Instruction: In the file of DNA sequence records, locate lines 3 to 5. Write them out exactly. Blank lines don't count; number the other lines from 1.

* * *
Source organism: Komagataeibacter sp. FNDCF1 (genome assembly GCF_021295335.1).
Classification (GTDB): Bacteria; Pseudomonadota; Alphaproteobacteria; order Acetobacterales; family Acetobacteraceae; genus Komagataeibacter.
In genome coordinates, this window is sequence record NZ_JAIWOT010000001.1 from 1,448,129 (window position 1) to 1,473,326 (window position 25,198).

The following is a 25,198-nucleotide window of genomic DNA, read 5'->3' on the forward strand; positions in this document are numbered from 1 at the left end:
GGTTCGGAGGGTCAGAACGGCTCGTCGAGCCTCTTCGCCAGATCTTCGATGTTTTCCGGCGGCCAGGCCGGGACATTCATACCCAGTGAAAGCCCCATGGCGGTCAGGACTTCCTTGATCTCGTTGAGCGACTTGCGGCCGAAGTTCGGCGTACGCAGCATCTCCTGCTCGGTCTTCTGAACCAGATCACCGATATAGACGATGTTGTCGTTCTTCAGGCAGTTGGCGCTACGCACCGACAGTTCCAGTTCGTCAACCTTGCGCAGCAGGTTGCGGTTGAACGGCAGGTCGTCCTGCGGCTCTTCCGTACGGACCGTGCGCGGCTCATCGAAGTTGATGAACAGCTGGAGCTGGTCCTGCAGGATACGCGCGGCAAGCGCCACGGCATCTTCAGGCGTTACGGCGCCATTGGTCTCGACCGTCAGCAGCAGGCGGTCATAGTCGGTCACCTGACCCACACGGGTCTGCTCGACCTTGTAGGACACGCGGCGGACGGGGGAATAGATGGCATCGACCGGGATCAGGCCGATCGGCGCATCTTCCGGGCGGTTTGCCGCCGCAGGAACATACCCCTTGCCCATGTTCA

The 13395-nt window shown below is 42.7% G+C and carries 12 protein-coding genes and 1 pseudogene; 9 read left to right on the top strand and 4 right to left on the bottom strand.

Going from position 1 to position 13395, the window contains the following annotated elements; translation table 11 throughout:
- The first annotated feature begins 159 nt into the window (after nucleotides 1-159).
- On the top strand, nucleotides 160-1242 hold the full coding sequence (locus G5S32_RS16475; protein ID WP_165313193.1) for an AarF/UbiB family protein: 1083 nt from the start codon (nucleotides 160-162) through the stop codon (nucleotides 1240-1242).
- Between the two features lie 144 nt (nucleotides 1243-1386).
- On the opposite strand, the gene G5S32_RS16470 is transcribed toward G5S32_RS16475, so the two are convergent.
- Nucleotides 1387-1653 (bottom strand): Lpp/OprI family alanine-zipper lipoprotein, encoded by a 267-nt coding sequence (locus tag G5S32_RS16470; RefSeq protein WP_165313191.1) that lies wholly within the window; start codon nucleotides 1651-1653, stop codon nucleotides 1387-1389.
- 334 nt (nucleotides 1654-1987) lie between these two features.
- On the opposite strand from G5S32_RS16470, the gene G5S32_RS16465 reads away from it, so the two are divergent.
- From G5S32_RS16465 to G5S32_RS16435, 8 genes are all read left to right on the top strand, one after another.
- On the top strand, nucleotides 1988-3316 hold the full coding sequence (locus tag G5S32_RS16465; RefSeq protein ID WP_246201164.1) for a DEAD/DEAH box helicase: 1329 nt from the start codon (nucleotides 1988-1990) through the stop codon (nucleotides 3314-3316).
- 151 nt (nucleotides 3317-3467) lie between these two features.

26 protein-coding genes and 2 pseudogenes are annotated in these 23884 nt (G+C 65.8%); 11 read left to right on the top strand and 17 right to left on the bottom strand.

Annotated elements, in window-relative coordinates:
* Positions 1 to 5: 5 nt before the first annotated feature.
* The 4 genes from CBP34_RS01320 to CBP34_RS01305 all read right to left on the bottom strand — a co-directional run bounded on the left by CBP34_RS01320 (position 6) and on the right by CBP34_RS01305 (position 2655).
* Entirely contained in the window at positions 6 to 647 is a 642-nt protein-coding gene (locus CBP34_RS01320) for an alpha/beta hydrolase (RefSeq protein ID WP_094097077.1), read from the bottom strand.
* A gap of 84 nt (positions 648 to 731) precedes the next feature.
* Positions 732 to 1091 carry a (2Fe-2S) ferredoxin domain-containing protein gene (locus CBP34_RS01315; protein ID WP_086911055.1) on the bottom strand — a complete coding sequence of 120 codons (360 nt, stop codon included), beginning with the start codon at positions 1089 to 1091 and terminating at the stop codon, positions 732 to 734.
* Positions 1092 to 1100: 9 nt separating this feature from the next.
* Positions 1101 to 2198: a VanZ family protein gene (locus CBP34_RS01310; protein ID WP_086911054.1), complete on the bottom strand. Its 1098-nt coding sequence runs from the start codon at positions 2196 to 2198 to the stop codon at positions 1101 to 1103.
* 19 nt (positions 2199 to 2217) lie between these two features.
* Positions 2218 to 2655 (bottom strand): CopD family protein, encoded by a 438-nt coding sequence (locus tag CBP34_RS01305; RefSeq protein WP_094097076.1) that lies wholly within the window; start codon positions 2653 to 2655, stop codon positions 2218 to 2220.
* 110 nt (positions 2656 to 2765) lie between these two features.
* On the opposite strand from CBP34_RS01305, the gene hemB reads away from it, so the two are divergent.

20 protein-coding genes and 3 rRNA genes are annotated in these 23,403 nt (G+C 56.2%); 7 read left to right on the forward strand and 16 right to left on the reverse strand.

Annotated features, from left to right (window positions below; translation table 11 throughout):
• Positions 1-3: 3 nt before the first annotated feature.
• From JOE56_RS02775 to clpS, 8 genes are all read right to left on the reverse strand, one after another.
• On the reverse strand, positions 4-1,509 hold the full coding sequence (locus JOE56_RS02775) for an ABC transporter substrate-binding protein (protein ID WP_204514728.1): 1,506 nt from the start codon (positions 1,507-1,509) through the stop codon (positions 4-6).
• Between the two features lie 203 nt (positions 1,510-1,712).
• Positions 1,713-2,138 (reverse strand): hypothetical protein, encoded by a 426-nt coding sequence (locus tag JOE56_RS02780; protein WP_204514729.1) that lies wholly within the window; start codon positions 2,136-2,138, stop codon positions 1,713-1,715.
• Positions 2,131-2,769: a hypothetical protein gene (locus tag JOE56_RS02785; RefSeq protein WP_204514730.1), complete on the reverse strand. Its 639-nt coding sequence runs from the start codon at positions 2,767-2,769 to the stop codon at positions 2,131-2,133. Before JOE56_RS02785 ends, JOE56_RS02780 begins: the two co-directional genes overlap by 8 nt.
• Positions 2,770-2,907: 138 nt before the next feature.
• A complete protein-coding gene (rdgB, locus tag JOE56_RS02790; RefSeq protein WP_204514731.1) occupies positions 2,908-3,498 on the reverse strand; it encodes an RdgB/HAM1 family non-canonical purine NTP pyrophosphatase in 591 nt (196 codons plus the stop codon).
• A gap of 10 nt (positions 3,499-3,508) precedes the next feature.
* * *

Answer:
In genome coordinates, this window is sequence record NZ_JAIWOT010000001.1 from 1,448,129 (window position 1) to 1,473,326 (window position 25,198).

The following is a 25,198-nucleotide window of genomic DNA, read 5'->3' on the forward strand; positions in this document are numbered from 1 at the left end:
GGTTCGGAGGGTCAGAACGGCTCGTCGAGCCTCTTCGCCAGATCTTCGATGTTTTCCGGCGGCCAGGCCGGGACATTCATACCCAGTGAAAGCCCCATGGCGGTCAGGACTTCCTTGATCTCGTTGAGCGACTTGCGGCCGAAGTTCGGCGTACGCAGCATCTCCTGCTCGGTCTTCTGAACCAGATCACCGATATAGACGATGTTGTCGTTCTTCAGGCAGTTGGCGCTACGCACCGACAGTTCCAGTTCGTCAACCTTGCGCAGCAGGTTGCGGTTGAACGGCAGGTCGTCCTGCGGCTCTTCCGTACGGACCGTGCGCGGCTCATCGAAGTTGATGAACAGCTGGAGCTGGTCCTGCAGGATACGCGCGGCAAGCGCCACGGCATCTTCAGGCGTTACGGCGCCATTGGTCTCGACCGTCAGCAGCAGGCGGTCATAGTCGGTCACCTGACCCACACGGGTCTGCTCGACCTTGTAGGACACGCGGCGGACGGGGGAATAGATGGCATCGACCGGGATCAGGCCGATCGGCGCATCTTCCGGGCGGTTTGCCGCCGCAGGAACATACCCCTTGCCCATGTTCA